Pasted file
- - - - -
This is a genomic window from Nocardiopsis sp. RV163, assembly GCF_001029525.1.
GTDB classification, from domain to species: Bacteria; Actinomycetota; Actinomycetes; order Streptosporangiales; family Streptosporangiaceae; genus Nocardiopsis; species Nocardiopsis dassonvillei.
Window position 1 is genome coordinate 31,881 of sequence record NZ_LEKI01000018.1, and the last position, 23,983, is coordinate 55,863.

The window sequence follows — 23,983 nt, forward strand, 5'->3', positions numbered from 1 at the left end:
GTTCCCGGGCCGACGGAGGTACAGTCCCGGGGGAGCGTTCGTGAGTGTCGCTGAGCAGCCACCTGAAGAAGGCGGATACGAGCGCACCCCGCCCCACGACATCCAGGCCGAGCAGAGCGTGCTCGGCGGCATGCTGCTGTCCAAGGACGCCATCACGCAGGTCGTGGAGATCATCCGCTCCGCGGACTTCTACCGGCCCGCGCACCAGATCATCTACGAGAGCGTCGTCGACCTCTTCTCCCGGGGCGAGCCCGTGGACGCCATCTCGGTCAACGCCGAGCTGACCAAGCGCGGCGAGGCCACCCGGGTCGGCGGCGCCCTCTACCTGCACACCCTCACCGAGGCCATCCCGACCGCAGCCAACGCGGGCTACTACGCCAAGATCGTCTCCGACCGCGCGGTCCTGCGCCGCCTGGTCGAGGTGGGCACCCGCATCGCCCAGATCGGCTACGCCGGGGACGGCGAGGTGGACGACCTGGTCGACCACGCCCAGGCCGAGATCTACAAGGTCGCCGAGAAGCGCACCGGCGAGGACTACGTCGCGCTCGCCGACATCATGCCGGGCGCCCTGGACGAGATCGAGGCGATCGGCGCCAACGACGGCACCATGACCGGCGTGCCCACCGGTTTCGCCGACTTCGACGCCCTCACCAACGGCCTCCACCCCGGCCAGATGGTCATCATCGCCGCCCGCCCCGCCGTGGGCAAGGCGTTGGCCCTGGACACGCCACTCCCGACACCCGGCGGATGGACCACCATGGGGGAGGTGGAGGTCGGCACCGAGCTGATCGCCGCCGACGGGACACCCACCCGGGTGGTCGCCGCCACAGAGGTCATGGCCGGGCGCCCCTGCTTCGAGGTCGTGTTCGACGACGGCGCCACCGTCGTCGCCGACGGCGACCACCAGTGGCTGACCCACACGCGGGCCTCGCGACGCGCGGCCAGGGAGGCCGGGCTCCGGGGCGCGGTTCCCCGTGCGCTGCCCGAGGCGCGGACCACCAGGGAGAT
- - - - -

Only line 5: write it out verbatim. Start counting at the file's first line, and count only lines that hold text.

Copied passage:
GTTCCCGGGCCGACGGAGGTACAGTCCCGGGGGAGCGTTCGTGAGTGTCGCTGAGCAGCCACCTGAAGAAGGCGGATACGAGCGCACCCCGCCCCACGACATCCAGGCCGAGCAGAGCGTGCTCGGCGGCATGCTGCTGTCCAAGGACGCCATCACGCAGGTCGTGGAGATCATCCGCTCCGCGGACTTCTACCGGCCCGCGCACCAGATCATCTACGAGAGCGTCGTCGACCTCTTCTCCCGGGGCGAGCCCGTGGACGCCATCTCGGTCAACGCCGAGCTGACCAAGCGCGGCGAGGCCACCCGGGTCGGCGGCGCCCTCTACCTGCACACCCTCACCGAGGCCATCCCGACCGCAGCCAACGCGGGCTACTACGCCAAGATCGTCTCCGACCGCGCGGTCCTGCGCCGCCTGGTCGAGGTGGGCACCCGCATCGCCCAGATCGGCTACGCCGGGGACGGCGAGGTGGACGACCTGGTCGACCACGCCCAGGCCGAGATCTACAAGGTCGCCGAGAAGCGCACCGGCGAGGACTACGTCGCGCTCGCCGACATCATGCCGGGCGCCCTGGACGAGATCGAGGCGATCGGCGCCAACGACGGCACCATGACCGGCGTGCCCACCGGTTTCGCCGACTTCGACGCCCTCACCAACGGCCTCCACCCCGGCCAGATGGTCATCATCGCCGCCCGCCCCGCCGTGGGCAAGGCGTTGGCCCTGGACACGCCACTCCCGACACCCGGCGGATGGACCACCATGGGGGAGGTGGAGGTCGGCACCGAGCTGATCGCCGCCGACGGGACACCCACCCGGGTGGTCGCCGCCACAGAGGTCATGGCCGGGCGCCCCTGCTTCGAGGTCGTGTTCGACGACGGCGCCACCGTCGTCGCCGACGGCGACCACCAGTGGCTGACCCACACGCGGGCCTCGCGACGCGCGGCCAGGGAGGCCGGGCTCCGGGGCGCGGTTCCCCGTGCGCTGCCCGAGGCGCGGACCACCAGGGAGAT